In a sentencing decision released December 9, 2021 (discussed in more detail here) the Ontario Superior Court of Justice sentenced Darzi Holdings Ltd., Rafat General Contractor Inc., and Layth Rafat Salim aka Carlo Salim to a precedent-setting $1 million fine for contempt of court. As discussed here, they had been found in contempt respecting their ongoing and deliberate breach of an order requiring compliance with the municipal by-laws of the Town of Caledon. The contemnors appealed the sentencing order. In a decision dated November 21, 2022, a unanimous panel of the Court of Appeal for Ontario dismissed the appeal.
On appeal, the contemnors claimed that the sentencing judge misapprehended their evidence and ordered a sentence that was disproportionate to their contempt. Notably, the contemnors also sought to adduce fresh evidence based on their novel claim that their counsel at the liability phase of the contempt proceeding was ineffective by leaving the court with an “incomplete picture” of their efforts to comply with the order. This type of claim is typically reserved for criminal law matters, except in rare circumstances.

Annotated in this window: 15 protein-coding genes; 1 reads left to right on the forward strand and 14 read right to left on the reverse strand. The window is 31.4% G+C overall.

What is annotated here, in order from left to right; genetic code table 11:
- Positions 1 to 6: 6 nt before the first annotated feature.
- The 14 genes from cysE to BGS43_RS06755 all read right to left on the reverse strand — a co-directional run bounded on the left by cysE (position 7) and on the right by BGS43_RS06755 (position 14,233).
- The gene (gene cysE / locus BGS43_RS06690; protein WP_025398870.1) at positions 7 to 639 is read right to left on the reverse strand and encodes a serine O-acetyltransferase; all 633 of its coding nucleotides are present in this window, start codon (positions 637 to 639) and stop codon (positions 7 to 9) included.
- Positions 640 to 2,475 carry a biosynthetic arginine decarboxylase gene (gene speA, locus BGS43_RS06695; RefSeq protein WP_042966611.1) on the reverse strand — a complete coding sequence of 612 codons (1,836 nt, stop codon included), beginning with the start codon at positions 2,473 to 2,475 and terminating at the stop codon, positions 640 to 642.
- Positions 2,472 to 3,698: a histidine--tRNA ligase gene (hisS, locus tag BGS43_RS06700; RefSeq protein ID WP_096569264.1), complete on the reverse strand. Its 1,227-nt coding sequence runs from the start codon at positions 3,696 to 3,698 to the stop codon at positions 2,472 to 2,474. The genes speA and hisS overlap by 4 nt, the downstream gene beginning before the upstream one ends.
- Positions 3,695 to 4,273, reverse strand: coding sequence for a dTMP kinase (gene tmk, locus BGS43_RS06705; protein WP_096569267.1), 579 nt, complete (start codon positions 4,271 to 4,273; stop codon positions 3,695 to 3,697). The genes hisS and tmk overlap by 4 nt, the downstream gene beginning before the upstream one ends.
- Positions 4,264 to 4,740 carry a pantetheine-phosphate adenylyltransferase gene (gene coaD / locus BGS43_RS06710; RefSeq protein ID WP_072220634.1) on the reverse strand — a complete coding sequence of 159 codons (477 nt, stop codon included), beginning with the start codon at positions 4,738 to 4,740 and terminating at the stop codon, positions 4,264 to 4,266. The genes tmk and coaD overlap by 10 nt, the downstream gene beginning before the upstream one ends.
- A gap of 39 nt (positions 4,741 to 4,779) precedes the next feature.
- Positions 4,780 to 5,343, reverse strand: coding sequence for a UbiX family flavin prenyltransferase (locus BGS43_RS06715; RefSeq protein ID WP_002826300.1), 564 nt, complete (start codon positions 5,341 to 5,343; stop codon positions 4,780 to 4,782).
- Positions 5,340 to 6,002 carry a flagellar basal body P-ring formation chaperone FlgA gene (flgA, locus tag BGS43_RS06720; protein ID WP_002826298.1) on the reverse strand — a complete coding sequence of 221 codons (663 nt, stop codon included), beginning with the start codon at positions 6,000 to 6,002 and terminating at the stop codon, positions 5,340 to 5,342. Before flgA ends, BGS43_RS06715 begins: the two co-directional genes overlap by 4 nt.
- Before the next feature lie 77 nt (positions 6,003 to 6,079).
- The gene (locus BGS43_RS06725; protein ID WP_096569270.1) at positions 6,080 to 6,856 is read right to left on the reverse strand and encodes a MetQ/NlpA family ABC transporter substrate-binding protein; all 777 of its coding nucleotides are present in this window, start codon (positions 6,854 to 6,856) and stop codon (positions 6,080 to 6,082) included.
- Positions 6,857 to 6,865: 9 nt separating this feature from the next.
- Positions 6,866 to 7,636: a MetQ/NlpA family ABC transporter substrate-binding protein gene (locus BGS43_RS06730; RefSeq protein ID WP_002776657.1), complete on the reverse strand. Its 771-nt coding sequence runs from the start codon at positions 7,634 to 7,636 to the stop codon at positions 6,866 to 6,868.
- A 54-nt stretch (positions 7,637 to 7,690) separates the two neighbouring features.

In dismissing the appeal, the Court of Appeal agreed it was not in the interests of justice to admit the fresh evidence because: 1. the finding of contempt was not appealed and the contemnors hired new lawyers for the sentencing phase – in other words, the lawyer that they claim provided ineffective assistance was not their lawyer for the decision on appeal; 2. much of the fresh evidence was put before the court or alternately was available to be put before the court but was withheld by the contemnors for tactical reasons; and 3. the remaining evidence was not relevant or not capable of altering the outcome of the sentencing decision in light of the sentencing judge’s finding that the contempt was “flagrant, protracted, deliberate and profitable.”
The Court of Appeal additionally agreed with the Town of Caledon’s argument that the sentencing judge made no palpable and overriding error in his decision, as the contemnors had “exaggerated their compliance efforts” and there was no basis to conclude that the judge failed to consider the contemnors’ efforts to comply with the court order.
Cassels represented the Town of Caledon.
A copy of the decision can be found here.